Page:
feels sharp as swords or stones. I am no saint.
I have wanted to write about this for so long, but am completely daunted by the task. How do I get it across, the way words can hurt you, can hurt the ones you love?
I have tried to post about this on my blog. I have tried to put it in an essay. But so far, all I have managed is a few lines in a poem, the poem which provided the title of both my blog and my first collection of poems, "Saint Nobody." It refers to an actual incident, less than a year after my daughter Stella was diagnosed at birth with Down syndrome, and I suddenly found myself a new world, or at least a new country--the sort of experience that Emily Perl Kingsley describes as landing in Holland when you thought you were headed on a trip to Italy.
My friend had even heard me talk about the language of disability, the way certain words set my teeth on edge. She knew that "mentally challenged" or "developmentally delayed" were the "right" words to use. But somehow she forgot--she couldn't help it, because "retarded" sprung easily to her lips, as it always had to mine.
Since then it has come to sting less and less, and I admit that I (and Stella's father) have slipped and used it ourselves from time to time--I sometimes joke privately that my daughter has Down syndrome, but I'm the one who is "retarded."
I remember what it meant to me as a kid--a joke, a random insult, occasionally referring to an actual intellectually disabled person, but usually removed from its concreteness. There was always something vaguely shameful about it, but its noun form, "retard," was clearly much worse. I felt the frisson when I read a food label--"sodium benzoate added to retard spoilage"-- or on my piano music "ritard." as an abbreviation for "ritardando," a gradual slowing down, usually followed by "a tempo," bringing the piece back up to speed.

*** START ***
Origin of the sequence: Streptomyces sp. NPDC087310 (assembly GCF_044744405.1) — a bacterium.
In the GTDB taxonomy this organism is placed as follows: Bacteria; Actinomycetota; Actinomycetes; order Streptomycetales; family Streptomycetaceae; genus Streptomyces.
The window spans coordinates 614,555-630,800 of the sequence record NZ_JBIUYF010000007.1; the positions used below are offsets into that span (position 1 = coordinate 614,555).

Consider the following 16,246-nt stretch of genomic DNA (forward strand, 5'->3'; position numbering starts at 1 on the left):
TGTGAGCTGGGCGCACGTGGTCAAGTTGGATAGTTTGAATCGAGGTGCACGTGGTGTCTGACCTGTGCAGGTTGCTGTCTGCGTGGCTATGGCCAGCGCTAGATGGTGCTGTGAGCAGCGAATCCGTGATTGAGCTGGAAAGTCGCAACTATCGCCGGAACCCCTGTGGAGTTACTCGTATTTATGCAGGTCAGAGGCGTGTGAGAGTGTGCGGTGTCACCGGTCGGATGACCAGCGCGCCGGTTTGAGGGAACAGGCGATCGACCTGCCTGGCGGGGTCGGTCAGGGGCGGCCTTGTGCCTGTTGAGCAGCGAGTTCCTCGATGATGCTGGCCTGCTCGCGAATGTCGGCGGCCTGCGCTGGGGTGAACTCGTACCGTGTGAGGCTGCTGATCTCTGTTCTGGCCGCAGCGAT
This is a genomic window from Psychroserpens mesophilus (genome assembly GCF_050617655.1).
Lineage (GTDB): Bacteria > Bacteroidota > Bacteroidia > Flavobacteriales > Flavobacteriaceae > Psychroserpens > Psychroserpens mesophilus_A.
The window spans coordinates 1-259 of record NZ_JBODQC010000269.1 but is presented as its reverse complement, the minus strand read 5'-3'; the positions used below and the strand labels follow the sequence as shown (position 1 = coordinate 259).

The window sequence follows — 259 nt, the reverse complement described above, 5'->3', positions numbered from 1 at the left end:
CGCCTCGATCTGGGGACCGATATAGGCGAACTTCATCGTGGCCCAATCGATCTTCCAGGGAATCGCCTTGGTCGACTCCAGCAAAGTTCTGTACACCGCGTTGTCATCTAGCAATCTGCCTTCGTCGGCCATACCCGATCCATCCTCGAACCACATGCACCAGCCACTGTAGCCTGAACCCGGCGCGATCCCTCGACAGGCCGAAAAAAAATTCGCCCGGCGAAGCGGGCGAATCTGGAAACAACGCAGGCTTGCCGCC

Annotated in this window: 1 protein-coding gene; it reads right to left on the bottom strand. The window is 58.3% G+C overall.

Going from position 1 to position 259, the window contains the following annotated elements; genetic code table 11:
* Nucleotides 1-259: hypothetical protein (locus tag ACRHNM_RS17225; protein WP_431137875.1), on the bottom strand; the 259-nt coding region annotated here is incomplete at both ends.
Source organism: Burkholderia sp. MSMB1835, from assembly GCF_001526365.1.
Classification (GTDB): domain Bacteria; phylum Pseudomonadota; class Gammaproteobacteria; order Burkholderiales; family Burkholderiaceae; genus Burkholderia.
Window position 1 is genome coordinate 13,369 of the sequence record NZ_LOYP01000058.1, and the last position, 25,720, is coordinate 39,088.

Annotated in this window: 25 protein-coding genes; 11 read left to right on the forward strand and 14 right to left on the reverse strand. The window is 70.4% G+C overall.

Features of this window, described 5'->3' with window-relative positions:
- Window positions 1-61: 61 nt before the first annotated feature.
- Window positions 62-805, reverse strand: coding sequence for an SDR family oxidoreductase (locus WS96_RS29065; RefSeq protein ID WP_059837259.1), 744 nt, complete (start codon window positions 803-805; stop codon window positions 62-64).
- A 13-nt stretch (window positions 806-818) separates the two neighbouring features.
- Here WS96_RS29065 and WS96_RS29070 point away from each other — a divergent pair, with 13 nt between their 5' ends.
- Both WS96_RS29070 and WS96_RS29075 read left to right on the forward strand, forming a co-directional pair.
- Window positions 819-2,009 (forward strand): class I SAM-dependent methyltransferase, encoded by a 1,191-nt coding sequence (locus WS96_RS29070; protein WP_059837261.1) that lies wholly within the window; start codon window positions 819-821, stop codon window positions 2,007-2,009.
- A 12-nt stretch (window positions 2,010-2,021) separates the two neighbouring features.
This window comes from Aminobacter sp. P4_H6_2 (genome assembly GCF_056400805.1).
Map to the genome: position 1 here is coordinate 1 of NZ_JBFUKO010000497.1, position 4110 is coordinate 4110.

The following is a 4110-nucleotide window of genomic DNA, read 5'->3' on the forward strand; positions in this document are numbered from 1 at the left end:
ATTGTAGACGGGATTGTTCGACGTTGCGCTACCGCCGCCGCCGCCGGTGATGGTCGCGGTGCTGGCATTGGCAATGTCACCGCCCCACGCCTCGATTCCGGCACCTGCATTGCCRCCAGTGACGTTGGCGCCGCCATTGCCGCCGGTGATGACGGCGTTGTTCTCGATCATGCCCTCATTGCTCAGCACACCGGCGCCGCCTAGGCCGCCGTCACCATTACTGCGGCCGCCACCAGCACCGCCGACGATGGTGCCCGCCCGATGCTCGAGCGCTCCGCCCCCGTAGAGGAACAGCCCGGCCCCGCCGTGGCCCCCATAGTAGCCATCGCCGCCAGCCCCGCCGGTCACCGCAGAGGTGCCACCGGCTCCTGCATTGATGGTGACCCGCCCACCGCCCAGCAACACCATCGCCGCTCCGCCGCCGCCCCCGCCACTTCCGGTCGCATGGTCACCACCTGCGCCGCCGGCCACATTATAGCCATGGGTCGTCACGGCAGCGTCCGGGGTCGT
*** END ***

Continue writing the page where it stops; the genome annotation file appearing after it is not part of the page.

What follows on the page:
And really, that's where the word comes from to begin with--slow, slower, slowest. The Online Etymology Dictionary gives this heritage:
1426, "fact or action of making slower in movement or time," from L. retardationem, from retardare "to make slow, delay, keep back, hinder," from re-, intensive prefix, + tardare "to slow" (see tardy). Retarded "mentally slow" first recorded 1895. Retard (v.) first recorded 1489, from O.Fr. retarder (13c.); offensive noun meaning "stupid person" (with accent on first syllable) is from 1960s slang.
So my generation was the first to grow up with"retard" in that sense. And, then, its even harsher truncation, "'tard." After awhile, you get so used to hearing (and using) these words that they lose their effect.
Or do they? Visiting my friend Tara's blog today, I discovered that there is actually a movement afoot to raise awareness about this very issue. Tara, whose daughter Emma Sage was born six months before Stella with the same diagnosis, posted two youtube videos--one the trailer for a short documentary called Offense Taken, about a community's protests against offensive use of the "R" word, and the other an appearance on the Bonnie Hunt Show by John C. McGinley (aka "Dr. Cox" from Scrubs) McGinley, whose 11-year-old son has Down syndrome, is wearing a t-shirt stating "SPREAD THE WORD / TO END THE WORD / 03/31/09. A website connected with the Special Olympics explains:
On March 31, join youth and actor John C. McGinley in a day of
awareness for America to stop and think about their use of the R-word.
Hold your own local event.
As it happens, I'm scheduled to give a poetry reading that evening at Cornelia Street Cafe in the heart of Greenwich Village, that neighborhood that so prides itself on tolerating difference. I'll try to figure out a way to bring this topic into the event somehow.
No, I am no saint, just because my daughter was born with a chromosomal abnormality that produces some differences in development. But Stella, the girl herself (pictured above, in blue, dancing with cousins at her aunt's wedding last Saturday, which happened to be World Down Syndrome Day), makes me want to try, as a poet and as a parent, to live up to the privilege of watching her grow every day.